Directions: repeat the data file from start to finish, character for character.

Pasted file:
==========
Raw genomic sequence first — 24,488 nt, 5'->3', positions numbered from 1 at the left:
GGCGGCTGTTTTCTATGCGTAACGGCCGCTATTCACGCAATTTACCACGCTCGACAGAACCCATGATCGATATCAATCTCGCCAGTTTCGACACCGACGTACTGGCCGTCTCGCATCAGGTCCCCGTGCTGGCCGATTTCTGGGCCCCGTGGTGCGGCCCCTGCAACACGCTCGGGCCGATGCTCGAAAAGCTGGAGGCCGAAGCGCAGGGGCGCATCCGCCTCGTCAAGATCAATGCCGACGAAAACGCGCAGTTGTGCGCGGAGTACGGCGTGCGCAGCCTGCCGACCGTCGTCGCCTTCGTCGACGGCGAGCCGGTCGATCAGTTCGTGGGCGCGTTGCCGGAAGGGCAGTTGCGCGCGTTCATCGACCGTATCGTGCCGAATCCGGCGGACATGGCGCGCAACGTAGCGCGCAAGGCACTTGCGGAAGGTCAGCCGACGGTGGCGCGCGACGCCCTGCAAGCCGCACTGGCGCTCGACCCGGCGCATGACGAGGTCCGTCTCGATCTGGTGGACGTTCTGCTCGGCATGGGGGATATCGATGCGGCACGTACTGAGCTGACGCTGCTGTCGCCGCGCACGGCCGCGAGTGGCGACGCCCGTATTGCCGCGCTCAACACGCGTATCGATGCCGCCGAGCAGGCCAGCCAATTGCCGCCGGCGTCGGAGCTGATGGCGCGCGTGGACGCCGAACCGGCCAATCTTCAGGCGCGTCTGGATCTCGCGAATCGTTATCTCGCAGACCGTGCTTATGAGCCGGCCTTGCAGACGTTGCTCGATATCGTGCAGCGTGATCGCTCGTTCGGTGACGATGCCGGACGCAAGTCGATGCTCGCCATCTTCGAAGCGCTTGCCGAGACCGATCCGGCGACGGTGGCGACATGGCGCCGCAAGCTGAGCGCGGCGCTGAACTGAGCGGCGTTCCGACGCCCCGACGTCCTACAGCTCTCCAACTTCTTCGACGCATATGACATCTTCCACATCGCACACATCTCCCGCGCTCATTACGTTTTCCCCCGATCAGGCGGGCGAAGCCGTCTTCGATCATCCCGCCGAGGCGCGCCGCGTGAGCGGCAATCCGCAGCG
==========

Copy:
Raw genomic sequence first — 24,488 nt, 5'->3', positions numbered from 1 at the left:
GGCGGCTGTTTTCTATGCGTAACGGCCGCTATTCACGCAATTTACCACGCTCGACAGAACCCATGATCGATATCAATCTCGCCAGTTTCGACACCGACGTACTGGCCGTCTCGCATCAGGTCCCCGTGCTGGCCGATTTCTGGGCCCCGTGGTGCGGCCCCTGCAACACGCTCGGGCCGATGCTCGAAAAGCTGGAGGCCGAAGCGCAGGGGCGCATCCGCCTCGTCAAGATCAATGCCGACGAAAACGCGCAGTTGTGCGCGGAGTACGGCGTGCGCAGCCTGCCGACCGTCGTCGCCTTCGTCGACGGCGAGCCGGTCGATCAGTTCGTGGGCGCGTTGCCGGAAGGGCAGTTGCGCGCGTTCATCGACCGTATCGTGCCGAATCCGGCGGACATGGCGCGCAACGTAGCGCGCAAGGCACTTGCGGAAGGTCAGCCGACGGTGGCGCGCGACGCCCTGCAAGCCGCACTGGCGCTCGACCCGGCGCATGACGAGGTCCGTCTCGATCTGGTGGACGTTCTGCTCGGCATGGGGGATATCGATGCGGCACGTACTGAGCTGACGCTGCTGTCGCCGCGCACGGCCGCGAGTGGCGACGCCCGTATTGCCGCGCTCAACACGCGTATCGATGCCGCCGAGCAGGCCAGCCAATTGCCGCCGGCGTCGGAGCTGATGGCGCGCGTGGACGCCGAACCGGCCAATCTTCAGGCGCGTCTGGATCTCGCGAATCGTTATCTCGCAGACCGTGCTTATGAGCCGGCCTTGCAGACGTTGCTCGATATCGTGCAGCGTGATCGCTCGTTCGGTGACGATGCCGGACGCAAGTCGATGCTCGCCATCTTCGAAGCGCTTGCCGAGACCGATCCGGCGACGGTGGCGACATGGCGCCGCAAGCTGAGCGCGGCGCTGAACTGAGCGGCGTTCCGACGCCCCGACGTCCTACAGCTCTCCAACTTCTTCGACGCATATGACATCTTCCACATCGCACACATCTCCCGCGCTCATTACGTTTTCCCCCGATCAGGCGGGCGAAGCCGTCTTCGATCATCCCGCCGAGGCGCGCCGCGTGAGCGGCAATCCGCAGCG